A Mistaken Post-Script — From One Faction Of The Ninth Circuit: In An Echo, On Muslim Ban 1.0

First, this 26 pager is not law, in any sense. It is the view of only one member of the Ninth Circuit, on appeal. [Amended version, here.]

But in fairness, I’ll post the entire PDF, here. I do so in part to make sure readers who’ve follow this less closely than I have won’t be. . . led astray. Ultimately, the Hawaii TRO (or a later preliminary injunction) opinion is likely to come before this same Ninth Circuit.

And this dissent was filed as Ban 1.0 was closed out, in the Ninth Circuit tonight. But we may yet see this sort of erroneous reasoning raised there — against enjoining Ban 2.0. [In fact, Mr. Trump echoed the most silly parts of it tonight, as he spoke in Nashville — of the “overreach of the courts,” in entering the Hawaii TRO on Muslim Ban 2.0. So we must be vigilant. Ever vigilant, against false premises, like these.]

In sum, the dissenter simply leaps from the 1952-era INA, to the 2000s and later versions, ignoring the 1965 INA amendments we have discussed here at some length. [And I should be clear that tonight, Judge Walton in Hawaii specifically reserved on the INA arguments, settling on the Constitutional violations first.]

The more fundamental error, in my view though, is that the dissenter simply ignores the way in which First Amendment claims must be handled, in the face of clear evidence of an impermissible motive on the part of the Executive Branch. The Executive is not sanitized, just because it acts on an immigration measure. In fact, that is when the First Amendment must be most jealously guarded.

It is fair to say that there has never been, in our modern post WWII era (1940s and later) a case with such blatant evidence of invidious religious discrimination, and nationality discrimination, directly from the mouth of the Commander in Chief. In public, and in repeated written statements. So this case is unlike any in the modern era — but the US Supreme Court’s First Amendment jurisprudence here is clear, and stretches back more than a century. The dissenter simply ignores it. So his view will not carry the day, when this reaches the Supremes. But we should be careful, between now and then, not to be dissuaded.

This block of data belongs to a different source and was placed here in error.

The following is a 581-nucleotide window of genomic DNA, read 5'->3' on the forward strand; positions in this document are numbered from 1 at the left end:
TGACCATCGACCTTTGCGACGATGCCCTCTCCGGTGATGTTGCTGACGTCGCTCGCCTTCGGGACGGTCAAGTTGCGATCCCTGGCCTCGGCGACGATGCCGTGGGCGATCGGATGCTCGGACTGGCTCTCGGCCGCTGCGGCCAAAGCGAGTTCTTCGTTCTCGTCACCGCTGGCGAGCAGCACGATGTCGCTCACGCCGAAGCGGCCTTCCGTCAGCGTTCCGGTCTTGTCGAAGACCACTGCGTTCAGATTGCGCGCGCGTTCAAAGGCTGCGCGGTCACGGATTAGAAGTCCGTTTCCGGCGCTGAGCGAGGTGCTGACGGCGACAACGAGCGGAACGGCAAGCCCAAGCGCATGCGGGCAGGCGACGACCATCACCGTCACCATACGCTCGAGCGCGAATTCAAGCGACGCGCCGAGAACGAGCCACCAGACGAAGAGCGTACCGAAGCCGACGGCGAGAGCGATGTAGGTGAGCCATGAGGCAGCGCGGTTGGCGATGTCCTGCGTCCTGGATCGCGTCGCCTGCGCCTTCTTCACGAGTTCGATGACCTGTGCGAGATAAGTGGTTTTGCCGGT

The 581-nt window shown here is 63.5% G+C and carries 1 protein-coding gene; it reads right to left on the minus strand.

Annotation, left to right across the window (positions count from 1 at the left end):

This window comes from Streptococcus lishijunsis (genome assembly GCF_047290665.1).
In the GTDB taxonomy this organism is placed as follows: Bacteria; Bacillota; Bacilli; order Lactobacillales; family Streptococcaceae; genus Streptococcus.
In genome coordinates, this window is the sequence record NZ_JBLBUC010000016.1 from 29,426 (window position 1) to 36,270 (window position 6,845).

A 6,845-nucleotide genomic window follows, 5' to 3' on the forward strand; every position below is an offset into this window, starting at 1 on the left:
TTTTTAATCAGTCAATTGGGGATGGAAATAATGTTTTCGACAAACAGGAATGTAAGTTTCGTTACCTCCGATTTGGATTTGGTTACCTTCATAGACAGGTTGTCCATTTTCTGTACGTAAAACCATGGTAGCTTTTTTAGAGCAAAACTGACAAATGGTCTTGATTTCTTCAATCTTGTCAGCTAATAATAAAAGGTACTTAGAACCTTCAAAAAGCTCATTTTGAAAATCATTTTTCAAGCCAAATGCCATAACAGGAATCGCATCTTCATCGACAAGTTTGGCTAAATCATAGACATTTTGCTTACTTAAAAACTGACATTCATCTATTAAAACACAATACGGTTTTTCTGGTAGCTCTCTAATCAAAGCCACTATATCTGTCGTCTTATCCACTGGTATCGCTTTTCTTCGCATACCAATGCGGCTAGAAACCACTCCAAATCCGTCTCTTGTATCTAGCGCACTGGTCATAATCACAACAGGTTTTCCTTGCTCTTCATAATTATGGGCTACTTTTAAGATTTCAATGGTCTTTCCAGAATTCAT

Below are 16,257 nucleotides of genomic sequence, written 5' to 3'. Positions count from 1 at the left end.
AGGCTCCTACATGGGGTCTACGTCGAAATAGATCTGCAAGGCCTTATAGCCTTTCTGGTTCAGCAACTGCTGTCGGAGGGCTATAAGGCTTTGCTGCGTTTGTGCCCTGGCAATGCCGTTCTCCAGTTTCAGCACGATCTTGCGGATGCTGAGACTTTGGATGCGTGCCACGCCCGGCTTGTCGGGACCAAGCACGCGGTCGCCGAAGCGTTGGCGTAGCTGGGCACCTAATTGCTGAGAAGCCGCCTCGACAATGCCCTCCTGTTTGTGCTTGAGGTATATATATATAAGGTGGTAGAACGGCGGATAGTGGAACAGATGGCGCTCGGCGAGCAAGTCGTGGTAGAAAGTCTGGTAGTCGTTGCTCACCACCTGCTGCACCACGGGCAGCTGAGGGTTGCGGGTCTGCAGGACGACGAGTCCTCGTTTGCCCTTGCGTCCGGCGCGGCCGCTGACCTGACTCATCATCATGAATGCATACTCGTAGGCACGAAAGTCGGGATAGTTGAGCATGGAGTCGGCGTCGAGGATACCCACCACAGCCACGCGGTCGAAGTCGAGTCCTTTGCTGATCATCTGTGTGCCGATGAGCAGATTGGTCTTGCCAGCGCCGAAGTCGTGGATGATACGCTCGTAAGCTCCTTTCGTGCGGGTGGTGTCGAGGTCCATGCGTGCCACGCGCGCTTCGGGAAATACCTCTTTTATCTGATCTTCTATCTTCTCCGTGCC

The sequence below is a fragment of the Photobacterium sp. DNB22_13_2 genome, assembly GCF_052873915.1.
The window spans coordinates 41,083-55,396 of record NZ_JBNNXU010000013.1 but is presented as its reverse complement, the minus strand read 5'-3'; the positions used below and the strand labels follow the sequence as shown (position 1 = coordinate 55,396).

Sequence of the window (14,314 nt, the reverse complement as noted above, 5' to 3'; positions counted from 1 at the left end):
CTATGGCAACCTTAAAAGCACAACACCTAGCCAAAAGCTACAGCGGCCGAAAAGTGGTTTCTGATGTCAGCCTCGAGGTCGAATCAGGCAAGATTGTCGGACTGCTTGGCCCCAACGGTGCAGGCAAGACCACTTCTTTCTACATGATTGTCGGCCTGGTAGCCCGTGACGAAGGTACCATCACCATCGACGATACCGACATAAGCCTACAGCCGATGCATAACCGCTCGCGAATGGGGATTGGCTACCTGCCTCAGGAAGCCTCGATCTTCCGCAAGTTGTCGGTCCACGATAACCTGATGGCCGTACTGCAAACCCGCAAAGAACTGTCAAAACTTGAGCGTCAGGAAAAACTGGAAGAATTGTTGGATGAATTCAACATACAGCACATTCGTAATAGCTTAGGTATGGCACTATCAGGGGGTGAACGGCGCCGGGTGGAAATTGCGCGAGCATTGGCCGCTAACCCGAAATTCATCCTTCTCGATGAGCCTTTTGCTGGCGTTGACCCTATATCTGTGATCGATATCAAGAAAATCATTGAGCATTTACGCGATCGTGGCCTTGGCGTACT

As he closes, he does make a very solid point — to personally rebuke Mr. Trump directly, about ad hominem attacks on federal judges, thus:

. . . .Even as I dissent from our decision not to vacate the panel’s flawed opinion, I have the greatest respect for my colleagues. The personal attacks on the distinguished district judge [Ed. Note: that would be Judge Robart, imaged at right] and our colleagues were out of all bounds of civic and persuasive discourse — particularly when they came from the parties [Ed. Note: this means Mr. Trump, personally].

It does no credit to the arguments of the parties to impugn the motives or the competence of the members of this court; ad hominem attacks are not a substitute for effective advocacy. . . .

Such personal attacks treat the court as though it were merely a political forum in which bargaining, compromise, and even intimidation are acceptable principles. The courts of law must be more than that, or we are not governed by law at all. . . .

Indeed, we were, are and remain a nation of laws, not just petty, small-handed, old white men. Now you know. Be vigilant about your rights, lest you lose them. Sleep well one and all — I’m in the air all day tomorrow — off grid, as it were. . . .

नमस्ते

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